What do you know about Sharon Jones? To some, the 60-year-old soul stirrer is a household name. She’s a Grammy-nominated vet with seven albums to her credit (with her incredible side men The Dap-Kings) that’s equally capable of glad-handing at the Macy’s Parade and cashing in on Christmas as she is running anchor for a line of indie rock luminaries at Radio City Music Hall. To others, though, she’s a complete unknown. This is where the new Barbara Kopple (Harlan County U.S.A.) film Miss Sharon Jones! comes in. The documentary, that played TIFF 2015 and opens at the Hot Docs Ted Rogers Cinema on Friday, August 19, 2016, drops the audience right into the middle of the career of a woman with over a decade in the industry, but whose recording career as we know it didn’t begin until her mid-40s. What happened? Well, thankfully Jones summed up her life story in a handy four minutes for “I’m Still Here,” her single off the film’s soundtrack. Jones’ singing career that never got off the ground in its prime because she was deemed “too fat, too short, black and old,” eventually launched for good in the late ‘90s. And it was thriving in the 21st Century until – as Jones sings – “The big C crashed down on me.” Cancer… A whole lot of it… Jones’ bile duct cancer got re-diagnosed as...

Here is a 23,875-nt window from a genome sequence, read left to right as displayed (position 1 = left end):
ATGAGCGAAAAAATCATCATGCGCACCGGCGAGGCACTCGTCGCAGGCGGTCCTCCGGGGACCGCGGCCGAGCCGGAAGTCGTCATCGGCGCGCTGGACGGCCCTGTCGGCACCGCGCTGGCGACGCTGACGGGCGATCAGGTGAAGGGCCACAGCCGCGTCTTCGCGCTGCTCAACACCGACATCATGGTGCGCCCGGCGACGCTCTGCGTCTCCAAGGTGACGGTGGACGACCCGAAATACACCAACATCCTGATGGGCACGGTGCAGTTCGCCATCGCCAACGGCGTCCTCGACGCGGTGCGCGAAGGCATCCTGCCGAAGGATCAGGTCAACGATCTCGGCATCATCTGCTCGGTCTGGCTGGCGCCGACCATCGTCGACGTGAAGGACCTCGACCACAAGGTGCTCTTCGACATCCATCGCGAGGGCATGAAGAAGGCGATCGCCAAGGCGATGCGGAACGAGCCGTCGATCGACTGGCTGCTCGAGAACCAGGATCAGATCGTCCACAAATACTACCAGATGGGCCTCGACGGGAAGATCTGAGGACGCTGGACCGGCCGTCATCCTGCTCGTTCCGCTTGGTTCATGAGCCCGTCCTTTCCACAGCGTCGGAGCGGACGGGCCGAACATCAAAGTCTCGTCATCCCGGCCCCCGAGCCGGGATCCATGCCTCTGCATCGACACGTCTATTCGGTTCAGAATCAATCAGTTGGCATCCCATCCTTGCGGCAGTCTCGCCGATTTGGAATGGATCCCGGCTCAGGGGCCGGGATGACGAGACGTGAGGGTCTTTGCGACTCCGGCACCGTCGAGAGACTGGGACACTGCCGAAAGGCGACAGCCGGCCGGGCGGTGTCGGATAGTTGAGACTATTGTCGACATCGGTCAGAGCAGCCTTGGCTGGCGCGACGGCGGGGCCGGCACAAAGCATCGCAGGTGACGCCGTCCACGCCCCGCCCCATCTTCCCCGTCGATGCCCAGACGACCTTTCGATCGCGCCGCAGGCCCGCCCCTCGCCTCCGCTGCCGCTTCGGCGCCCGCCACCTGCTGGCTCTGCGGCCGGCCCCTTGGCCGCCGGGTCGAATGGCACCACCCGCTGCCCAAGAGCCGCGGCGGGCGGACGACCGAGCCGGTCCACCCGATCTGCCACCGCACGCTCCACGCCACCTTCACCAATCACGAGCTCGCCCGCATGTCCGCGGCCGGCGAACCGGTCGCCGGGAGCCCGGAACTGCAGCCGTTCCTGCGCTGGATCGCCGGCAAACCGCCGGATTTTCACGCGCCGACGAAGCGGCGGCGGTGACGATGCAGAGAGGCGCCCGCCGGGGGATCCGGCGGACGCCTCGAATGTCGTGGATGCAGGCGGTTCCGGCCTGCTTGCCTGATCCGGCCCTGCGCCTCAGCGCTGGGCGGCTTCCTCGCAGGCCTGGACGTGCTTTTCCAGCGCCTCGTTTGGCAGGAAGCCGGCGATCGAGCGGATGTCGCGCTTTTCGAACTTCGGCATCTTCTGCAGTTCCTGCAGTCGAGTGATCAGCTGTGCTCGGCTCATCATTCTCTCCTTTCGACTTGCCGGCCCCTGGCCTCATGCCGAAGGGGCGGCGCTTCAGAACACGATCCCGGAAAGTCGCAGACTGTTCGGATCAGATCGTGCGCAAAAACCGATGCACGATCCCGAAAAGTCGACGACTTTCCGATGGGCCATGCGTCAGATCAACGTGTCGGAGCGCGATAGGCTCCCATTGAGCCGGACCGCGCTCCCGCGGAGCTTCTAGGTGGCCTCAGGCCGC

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Predictions for the 32nd Genie Awards

Now that we’ve gotten past the formality of those “other awards” it’s time to get down to business on some meaningful trophies.